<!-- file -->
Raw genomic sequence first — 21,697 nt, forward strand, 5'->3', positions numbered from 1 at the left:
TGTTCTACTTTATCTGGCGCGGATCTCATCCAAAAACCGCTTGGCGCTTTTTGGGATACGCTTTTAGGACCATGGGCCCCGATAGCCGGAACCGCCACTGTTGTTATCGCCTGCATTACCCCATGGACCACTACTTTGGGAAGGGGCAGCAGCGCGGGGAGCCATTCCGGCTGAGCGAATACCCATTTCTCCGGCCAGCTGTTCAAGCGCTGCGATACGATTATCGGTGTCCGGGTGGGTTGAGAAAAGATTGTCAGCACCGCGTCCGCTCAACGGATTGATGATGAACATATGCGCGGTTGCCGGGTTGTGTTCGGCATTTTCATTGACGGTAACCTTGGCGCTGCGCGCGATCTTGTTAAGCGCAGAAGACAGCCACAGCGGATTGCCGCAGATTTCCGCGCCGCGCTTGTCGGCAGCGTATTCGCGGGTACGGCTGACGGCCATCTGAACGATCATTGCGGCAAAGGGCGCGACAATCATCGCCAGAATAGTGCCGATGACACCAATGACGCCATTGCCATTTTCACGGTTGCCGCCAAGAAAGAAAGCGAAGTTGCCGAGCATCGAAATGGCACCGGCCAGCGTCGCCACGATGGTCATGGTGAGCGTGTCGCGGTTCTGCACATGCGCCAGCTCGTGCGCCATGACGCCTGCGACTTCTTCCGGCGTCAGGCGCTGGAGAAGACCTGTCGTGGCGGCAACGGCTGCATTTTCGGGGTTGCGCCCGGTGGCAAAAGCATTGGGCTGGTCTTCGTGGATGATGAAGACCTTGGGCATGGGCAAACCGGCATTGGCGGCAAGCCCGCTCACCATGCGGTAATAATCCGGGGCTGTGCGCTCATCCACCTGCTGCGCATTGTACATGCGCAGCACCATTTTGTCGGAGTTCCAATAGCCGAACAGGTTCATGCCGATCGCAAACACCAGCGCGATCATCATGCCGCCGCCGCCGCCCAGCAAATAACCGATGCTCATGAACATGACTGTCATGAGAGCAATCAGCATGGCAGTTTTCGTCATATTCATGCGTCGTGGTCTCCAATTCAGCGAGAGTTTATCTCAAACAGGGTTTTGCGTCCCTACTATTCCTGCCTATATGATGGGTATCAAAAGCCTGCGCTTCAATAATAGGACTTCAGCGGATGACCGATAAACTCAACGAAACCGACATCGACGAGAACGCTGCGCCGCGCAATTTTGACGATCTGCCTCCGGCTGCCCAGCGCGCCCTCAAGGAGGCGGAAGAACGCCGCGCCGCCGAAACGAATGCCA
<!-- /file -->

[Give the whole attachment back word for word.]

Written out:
Raw genomic sequence first — 21,697 nt, forward strand, 5'->3', positions numbered from 1 at the left:
TGTTCTACTTTATCTGGCGCGGATCTCATCCAAAAACCGCTTGGCGCTTTTTGGGATACGCTTTTAGGACCATGGGCCCCGATAGCCGGAACCGCCACTGTTGTTATCGCCTGCATTACCCCATGGACCACTACTTTGGGAAGGGGCAGCAGCGCGGGGAGCCATTCCGGCTGAGCGAATACCCATTTCTCCGGCCAGCTGTTCAAGCGCTGCGATACGATTATCGGTGTCCGGGTGGGTTGAGAAAAGATTGTCAGCACCGCGTCCGCTCAACGGATTGATGATGAACATATGCGCGGTTGCCGGGTTGTGTTCGGCATTTTCATTGACGGTAACCTTGGCGCTGCGCGCGATCTTGTTAAGCGCAGAAGACAGCCACAGCGGATTGCCGCAGATTTCCGCGCCGCGCTTGTCGGCAGCGTATTCGCGGGTACGGCTGACGGCCATCTGAACGATCATTGCGGCAAAGGGCGCGACAATCATCGCCAGAATAGTGCCGATGACACCAATGACGCCATTGCCATTTTCACGGTTGCCGCCAAGAAAGAAAGCGAAGTTGCCGAGCATCGAAATGGCACCGGCCAGCGTCGCCACGATGGTCATGGTGAGCGTGTCGCGGTTCTGCACATGCGCCAGCTCGTGCGCCATGACGCCTGCGACTTCTTCCGGCGTCAGGCGCTGGAGAAGACCTGTCGTGGCGGCAACGGCTGCATTTTCGGGGTTGCGCCCGGTGGCAAAAGCATTGGGCTGGTCTTCGTGGATGATGAAGACCTTGGGCATGGGCAAACCGGCATTGGCGGCAAGCCCGCTCACCATGCGGTAATAATCCGGGGCTGTGCGCTCATCCACCTGCTGCGCATTGTACATGCGCAGCACCATTTTGTCGGAGTTCCAATAGCCGAACAGGTTCATGCCGATCGCAAACACCAGCGCGATCATCATGCCGCCGCCGCCGCCCAGCAAATAACCGATGCTCATGAACATGACTGTCATGAGAGCAATCAGCATGGCAGTTTTCGTCATATTCATGCGTCGTGGTCTCCAATTCAGCGAGAGTTTATCTCAAACAGGGTTTTGCGTCCCTACTATTCCTGCCTATATGATGGGTATCAAAAGCCTGCGCTTCAATAATAGGACTTCAGCGGATGACCGATAAACTCAACGAAACCGACATCGACGAGAACGCTGCGCCGCGCAATTTTGACGATCTGCCTCCGGCTGCCCAGCGCGCCCTCAAGGAGGCGGAAGAACGCCGCGCCGCCGAAACGAATGCCA